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Rover Evidence Suggests Deeper Mars Sea Than Previously Thought - 2004-06-25

A U.S. robotic rover on Mars is finding evidence that the shallow salt water sea that once covered part of the red planet was deeper than suspected. The signs come from a crater that allows mission geologists to peer beneath the surface of Mars.

The Opportunity rover has been slowly rolling down the slope of Endurance crater and finding the telltale signs of evaporated salt water: sulfates, or salt deposits left over when the water evaporated and the ground hardened into rock.

This is the same evidence the robot discovered last March in bedrock sticking through the nearby surface. That finding caused mission scientists to conclude at the time that a shallow salt water sea had covered the Meridiani Plains region of Mars at some time in the past.

Cornell University geologist Stephen Squyres says the newest salt findings in the crater indicate the sea was deeper than the March results indicated.

"There's a lot more salt here than we originally thought," he said. "That means there was a lot more water than we originally thought. What we hope to do here is work our way down the stack [slope] and try to understand just how many meters of this stuff is here. Once we have that number, then by doing geochemical calculations, we can start to attach some numbers as to how much water was involved."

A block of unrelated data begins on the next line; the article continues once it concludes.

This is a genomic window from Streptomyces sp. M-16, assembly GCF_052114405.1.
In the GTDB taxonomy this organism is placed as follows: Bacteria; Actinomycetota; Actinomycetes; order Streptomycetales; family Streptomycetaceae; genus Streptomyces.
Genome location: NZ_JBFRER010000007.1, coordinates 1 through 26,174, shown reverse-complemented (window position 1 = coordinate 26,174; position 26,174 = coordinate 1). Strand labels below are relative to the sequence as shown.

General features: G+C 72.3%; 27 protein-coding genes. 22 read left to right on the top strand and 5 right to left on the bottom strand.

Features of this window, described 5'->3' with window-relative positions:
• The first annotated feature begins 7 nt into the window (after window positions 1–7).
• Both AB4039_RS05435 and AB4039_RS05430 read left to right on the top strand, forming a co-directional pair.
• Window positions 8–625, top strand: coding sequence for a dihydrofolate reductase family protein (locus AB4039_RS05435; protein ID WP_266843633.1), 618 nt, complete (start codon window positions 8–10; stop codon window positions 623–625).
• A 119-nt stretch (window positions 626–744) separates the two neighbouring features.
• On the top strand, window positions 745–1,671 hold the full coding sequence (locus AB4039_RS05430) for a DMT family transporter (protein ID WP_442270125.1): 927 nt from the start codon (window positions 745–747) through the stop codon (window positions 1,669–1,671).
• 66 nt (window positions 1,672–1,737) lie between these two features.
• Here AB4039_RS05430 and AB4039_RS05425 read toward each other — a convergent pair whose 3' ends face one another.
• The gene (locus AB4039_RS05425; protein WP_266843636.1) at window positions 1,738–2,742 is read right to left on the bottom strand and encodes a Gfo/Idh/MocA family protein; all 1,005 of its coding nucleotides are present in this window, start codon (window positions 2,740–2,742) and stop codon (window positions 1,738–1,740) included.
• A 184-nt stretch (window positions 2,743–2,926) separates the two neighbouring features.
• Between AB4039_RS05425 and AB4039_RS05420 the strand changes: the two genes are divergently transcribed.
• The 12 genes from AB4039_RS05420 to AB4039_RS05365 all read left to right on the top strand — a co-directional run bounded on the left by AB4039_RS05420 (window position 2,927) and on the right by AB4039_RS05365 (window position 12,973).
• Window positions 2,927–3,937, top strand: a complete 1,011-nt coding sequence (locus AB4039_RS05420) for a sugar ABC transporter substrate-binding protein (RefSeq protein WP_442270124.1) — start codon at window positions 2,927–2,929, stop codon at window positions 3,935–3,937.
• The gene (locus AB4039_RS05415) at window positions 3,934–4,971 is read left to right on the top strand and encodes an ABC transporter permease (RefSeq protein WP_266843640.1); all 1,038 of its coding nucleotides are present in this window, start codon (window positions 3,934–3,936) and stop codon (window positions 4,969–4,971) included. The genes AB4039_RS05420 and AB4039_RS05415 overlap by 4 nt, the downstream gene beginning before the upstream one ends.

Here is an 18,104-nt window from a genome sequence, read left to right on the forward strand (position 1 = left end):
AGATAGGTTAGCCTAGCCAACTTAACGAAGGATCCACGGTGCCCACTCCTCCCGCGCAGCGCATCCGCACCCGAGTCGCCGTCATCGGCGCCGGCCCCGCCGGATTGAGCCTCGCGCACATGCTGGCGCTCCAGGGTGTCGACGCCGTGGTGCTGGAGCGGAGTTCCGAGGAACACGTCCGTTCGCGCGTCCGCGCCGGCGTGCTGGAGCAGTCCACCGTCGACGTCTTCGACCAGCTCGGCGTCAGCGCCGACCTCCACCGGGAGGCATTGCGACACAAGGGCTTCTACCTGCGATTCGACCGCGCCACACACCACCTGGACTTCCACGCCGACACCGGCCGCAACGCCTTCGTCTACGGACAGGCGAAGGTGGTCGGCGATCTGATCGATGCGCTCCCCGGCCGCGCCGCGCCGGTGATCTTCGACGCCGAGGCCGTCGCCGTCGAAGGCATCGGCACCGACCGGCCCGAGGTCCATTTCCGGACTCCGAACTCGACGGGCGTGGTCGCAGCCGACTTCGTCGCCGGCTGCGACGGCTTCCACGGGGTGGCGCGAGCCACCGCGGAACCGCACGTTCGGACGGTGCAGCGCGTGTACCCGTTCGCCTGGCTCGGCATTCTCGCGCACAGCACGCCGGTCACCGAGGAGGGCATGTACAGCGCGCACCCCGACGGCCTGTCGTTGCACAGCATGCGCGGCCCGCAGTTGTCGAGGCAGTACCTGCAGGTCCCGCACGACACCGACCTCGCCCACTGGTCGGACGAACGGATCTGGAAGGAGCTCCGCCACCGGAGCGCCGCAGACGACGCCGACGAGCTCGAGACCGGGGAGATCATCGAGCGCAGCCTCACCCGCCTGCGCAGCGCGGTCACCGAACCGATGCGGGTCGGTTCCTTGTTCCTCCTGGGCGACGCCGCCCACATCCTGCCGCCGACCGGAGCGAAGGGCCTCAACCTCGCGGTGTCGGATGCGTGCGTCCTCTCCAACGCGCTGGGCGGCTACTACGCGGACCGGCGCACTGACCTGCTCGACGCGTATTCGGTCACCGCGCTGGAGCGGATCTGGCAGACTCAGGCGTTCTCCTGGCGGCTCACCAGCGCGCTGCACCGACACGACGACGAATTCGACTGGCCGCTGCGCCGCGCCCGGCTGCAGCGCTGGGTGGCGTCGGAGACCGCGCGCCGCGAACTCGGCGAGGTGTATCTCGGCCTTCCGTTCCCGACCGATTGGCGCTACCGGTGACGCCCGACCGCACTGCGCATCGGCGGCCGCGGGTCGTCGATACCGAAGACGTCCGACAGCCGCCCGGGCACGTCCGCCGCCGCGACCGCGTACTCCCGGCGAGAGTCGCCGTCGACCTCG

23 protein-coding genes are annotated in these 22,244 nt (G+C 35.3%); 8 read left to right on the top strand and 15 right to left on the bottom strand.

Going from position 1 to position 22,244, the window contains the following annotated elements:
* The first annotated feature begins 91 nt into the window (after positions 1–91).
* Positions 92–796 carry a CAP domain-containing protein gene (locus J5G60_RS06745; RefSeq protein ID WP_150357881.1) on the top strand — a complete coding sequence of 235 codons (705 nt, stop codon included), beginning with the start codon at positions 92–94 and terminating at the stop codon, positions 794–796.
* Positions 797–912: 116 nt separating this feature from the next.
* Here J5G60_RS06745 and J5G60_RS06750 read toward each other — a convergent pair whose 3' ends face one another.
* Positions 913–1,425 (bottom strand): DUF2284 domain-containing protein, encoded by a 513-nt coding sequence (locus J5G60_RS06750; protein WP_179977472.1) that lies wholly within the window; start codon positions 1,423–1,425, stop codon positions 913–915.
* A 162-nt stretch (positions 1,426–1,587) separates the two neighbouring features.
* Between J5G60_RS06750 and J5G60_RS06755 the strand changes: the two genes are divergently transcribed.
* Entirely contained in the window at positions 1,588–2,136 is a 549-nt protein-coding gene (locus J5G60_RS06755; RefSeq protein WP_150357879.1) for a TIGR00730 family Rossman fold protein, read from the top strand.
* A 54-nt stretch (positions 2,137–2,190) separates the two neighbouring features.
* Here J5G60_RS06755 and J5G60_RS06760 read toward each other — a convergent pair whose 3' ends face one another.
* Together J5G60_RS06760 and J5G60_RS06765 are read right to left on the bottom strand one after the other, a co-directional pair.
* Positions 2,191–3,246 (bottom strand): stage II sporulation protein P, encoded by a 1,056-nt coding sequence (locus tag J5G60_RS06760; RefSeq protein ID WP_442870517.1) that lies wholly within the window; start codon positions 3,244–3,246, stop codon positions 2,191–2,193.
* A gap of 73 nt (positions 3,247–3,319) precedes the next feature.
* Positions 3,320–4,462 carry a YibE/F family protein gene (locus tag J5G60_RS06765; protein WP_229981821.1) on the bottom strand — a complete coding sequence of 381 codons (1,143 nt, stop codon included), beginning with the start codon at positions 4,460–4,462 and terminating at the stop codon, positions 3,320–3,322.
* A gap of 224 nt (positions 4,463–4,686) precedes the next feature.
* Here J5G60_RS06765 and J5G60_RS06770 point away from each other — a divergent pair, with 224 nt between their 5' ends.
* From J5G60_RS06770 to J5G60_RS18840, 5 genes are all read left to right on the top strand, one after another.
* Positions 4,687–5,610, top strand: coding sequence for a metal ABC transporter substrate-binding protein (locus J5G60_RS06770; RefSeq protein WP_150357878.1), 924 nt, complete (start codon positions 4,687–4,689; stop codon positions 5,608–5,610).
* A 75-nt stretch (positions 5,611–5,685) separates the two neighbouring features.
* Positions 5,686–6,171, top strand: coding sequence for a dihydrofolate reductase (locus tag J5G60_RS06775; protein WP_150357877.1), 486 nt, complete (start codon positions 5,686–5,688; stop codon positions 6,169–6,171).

On the other side of Mars, the Spirit rover has analyzed a strangely shaped small rock and found signs that also suggest ancient water. Its instruments have found the mineral hematite, which usually forms in water, but can also form by volcanic heating. Scientists are looking for other chemical signs of water in the rock, but in the meantime are puzzled about what its unusual form means. Most peculiar of all are the rocks' short projections, like worms with bulbous heads sticking out of it.

Mr. Squyres says he has never seen anything like it on Earth.

"They're only a few millimeters in size. They are kind of dangling out there. They are not round," he said. "I don't know how these things formed and they're driving me nuts, to be perfectly honest! But we're having a lot of fun trying to figure them out."

Spirit found the weird rock at the foot of Columbia Hills, more than three kilometers from where it landed in January. Mission engineers say this is a longer drive than the six-wheeled vehicle was designed for and it is showing signs of age. The gears in its front right wheel are overheating, suggesting that its lubricant has thickened in the extremely frigid Martian temperatures and is not coating the gear teeth.

Ground controllers plan to turn the rover's heaters on and park it at an angle to allow the lubricant to flow back to the gears. At the same time, technicians are using an identical laboratory model to practice driving it with five wheels, just in case the relubrication effort fails and the sixth wheel with it.